A team of fishers and college students pull thousands of pounds of Asian carp out of a branch of the Illinois River, using a new fishing method in an attempt to slow down the invasion. [Image Credit: courtesy of Duane Chapman]
On a cool morning in late March, eight small motorboats trundled into a quiet backwater branching off the Illinois River. They strung two nets behind them, to trap all the fish in the three miles of water now cut off from the rest of the river. Slowly, they moved toward the far edge of the backwater arm, dropping thousands of yards of nets as they putted along, dividing the now pseudo-lake into compartments along a 1.5-kilometer net they ran down the middle of the backwater. When they reached the back edge, the fishers turned around, revved their engines and started banging on the sides of their boats, shattering the quiet peace of the lake. In response, the fishers report, thousands of Asian carp fled the noise, swimming through the single hole left in the nets, leaving a single river segment totally carp free. The native fish, who hid from the noise instead of racing away, reclaimed the river segment in the carp’s absence. Over the next two weeks, the fishers drove the carp through the river, netting off the carp-free space behind them, in an attempt to catch all the carp in the river at once.
Asian carp were introduced to the United States in Arkansas in 1973 to filter pond water in fish farms. Since then, they have moved gradually upstream toward the Great Lakes, leaving a thousand-mile trail of wreckage in their wake. The carp outcompete native fish, degrade water quality, and can even injure boaters by leaping high in the air. After the carp paused their invasion for five years, they were spotted 12 miles farther upstream in the Illinois River last November. And with just 76 miles left until they reach the open waters of Lake Michigan, there’s still no consensus on how to stop them.
While politicians and activist groups argue over billion dollar proposals to stop the carp, a group of fishery mangers and commercial fishermen are trying to at least slow them down using a method that’s a lot simpler, faster and cheaper. In October, they voyaged to China to learn the traditional Chinese fishing technique, which they tried this spring in the region of the Illinois River called Upper Peoria Lake — to great success.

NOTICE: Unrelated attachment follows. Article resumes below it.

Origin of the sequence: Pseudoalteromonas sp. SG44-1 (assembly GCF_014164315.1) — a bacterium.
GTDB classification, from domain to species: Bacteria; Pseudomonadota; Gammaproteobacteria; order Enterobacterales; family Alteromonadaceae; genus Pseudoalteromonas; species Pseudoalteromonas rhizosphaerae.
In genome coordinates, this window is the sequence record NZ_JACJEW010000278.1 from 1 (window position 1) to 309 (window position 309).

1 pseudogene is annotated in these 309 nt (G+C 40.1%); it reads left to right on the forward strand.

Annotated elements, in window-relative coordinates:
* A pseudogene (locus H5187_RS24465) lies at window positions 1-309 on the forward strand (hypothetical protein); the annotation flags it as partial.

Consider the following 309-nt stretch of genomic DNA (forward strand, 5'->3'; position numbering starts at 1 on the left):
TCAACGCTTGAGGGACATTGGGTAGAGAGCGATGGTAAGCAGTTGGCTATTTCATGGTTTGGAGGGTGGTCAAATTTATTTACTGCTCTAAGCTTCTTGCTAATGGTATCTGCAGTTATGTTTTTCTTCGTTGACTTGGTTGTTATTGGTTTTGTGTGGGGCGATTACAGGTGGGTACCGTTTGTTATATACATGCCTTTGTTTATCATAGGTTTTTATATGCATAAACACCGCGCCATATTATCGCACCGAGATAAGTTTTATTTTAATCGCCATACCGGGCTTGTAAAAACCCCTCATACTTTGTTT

“It’s quite an undertaking, doing one of these,” says fish biologist Duane Chapman with a laugh. But after catching more than double the fish they would have with a similar effort, “all in all, it’s hard to not call it a pretty good success,” he says. But Chapman, who leads the United States Geological Survey’s Invasive Carp Research Team, is quick to point out that even though this works, it’s still only a temporary measure for a serious problem.
Asian carp outcompete native species by eating the tiny animals at the bottom of the food chain, cutting off the food supply to other fish. This leads to algae taking over waterways, degrading the rivers for aquatic life and recreational use. If they enter the Great Lakes, carp could damage the $7 billion fishing industry there. “Invasive species are bad for business, they’re bad for the environment, they’re not a good thing to have around,” says Benjamin Brockschmidt, executive director of the infrastructure council of the Illinois Chamber of Commerce.
The most important physical structure between carp and Lake Michigan — the Brandon Road Lock and Dam, a massive 25-foot structure — won’t be further fortified against carp until 2025 at the earliest, says Andrew Leichty, the Army Corps of Engineers project manager for Brandon Road. Its construction hangs on Congressional approval of the projected $1 billion anti-carp renovation. The fortification will hopefully prevent any fish from getting through, which would stop the carp invasion without harming native species that are more stationary. Other options have included physical separation of the river from Lake Michigan, various combinations of water jets, complex noise machines, internal electric barriers at Brandon Road or physical structures like flushing locks.